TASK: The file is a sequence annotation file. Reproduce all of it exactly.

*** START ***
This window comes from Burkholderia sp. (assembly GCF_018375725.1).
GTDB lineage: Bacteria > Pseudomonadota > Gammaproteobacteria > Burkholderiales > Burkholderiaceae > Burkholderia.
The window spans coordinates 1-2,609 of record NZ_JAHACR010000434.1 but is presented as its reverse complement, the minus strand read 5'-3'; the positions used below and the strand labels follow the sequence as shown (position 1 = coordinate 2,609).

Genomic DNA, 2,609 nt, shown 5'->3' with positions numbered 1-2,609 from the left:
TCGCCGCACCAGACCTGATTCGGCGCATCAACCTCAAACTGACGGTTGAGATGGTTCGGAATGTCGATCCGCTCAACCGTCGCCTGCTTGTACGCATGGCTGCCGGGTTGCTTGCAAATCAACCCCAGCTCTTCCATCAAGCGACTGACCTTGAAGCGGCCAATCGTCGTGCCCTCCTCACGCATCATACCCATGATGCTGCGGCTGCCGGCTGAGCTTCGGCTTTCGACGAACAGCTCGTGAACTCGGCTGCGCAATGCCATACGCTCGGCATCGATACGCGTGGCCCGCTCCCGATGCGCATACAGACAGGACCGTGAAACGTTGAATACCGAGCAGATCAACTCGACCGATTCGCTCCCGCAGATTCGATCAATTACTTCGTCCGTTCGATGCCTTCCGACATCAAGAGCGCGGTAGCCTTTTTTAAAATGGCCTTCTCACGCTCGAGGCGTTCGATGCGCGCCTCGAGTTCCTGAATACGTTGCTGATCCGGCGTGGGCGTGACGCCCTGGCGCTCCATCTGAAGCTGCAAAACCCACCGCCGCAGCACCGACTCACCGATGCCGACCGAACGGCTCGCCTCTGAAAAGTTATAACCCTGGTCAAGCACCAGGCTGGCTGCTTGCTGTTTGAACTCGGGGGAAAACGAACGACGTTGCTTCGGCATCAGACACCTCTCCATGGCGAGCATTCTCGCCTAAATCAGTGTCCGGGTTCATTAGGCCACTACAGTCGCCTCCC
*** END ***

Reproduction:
This window comes from Burkholderia sp. (assembly GCF_018375725.1).
GTDB lineage: Bacteria > Pseudomonadota > Gammaproteobacteria > Burkholderiales > Burkholderiaceae > Burkholderia.
The window spans coordinates 1-2,609 of record NZ_JAHACR010000434.1 but is presented as its reverse complement, the minus strand read 5'-3'; the positions used below and the strand labels follow the sequence as shown (position 1 = coordinate 2,609).

Genomic DNA, 2,609 nt, shown 5'->3' with positions numbered 1-2,609 from the left:
TCGCCGCACCAGACCTGATTCGGCGCATCAACCTCAAACTGACGGTTGAGATGGTTCGGAATGTCGATCCGCTCAACCGTCGCCTGCTTGTACGCATGGCTGCCGGGTTGCTTGCAAATCAACCCCAGCTCTTCCATCAAGCGACTGACCTTGAAGCGGCCAATCGTCGTGCCCTCCTCACGCATCATACCCATGATGCTGCGGCTGCCGGCTGAGCTTCGGCTTTCGACGAACAGCTCGTGAACTCGGCTGCGCAATGCCATACGCTCGGCATCGATACGCGTGGCCCGCTCCCGATGCGCATACAGACAGGACCGTGAAACGTTGAATACCGAGCAGATCAACTCGACCGATTCGCTCCCGCAGATTCGATCAATTACTTCGTCCGTTCGATGCCTTCCGACATCAAGAGCGCGGTAGCCTTTTTTAAAATGGCCTTCTCACGCTCGAGGCGTTCGATGCGCGCCTCGAGTTCCTGAATACGTTGCTGATCCGGCGTGGGCGTGACGCCCTGGCGCTCCATCTGAAGCTGCAAAACCCACCGCCGCAGCACCGACTCACCGATGCCGACCGAACGGCTCGCCTCTGAAAAGTTATAACCCTGGTCAAGCACCAGGCTGGCTGCTTGCTGTTTGAACTCGGGGGAAAACGAACGACGTTGCTTCGGCATCAGACACCTCTCCATGGCGAGCATTCTCGCCTAAATCAGTGTCCGGGTTCATTAGGCCACTACAGTCGCCTCCC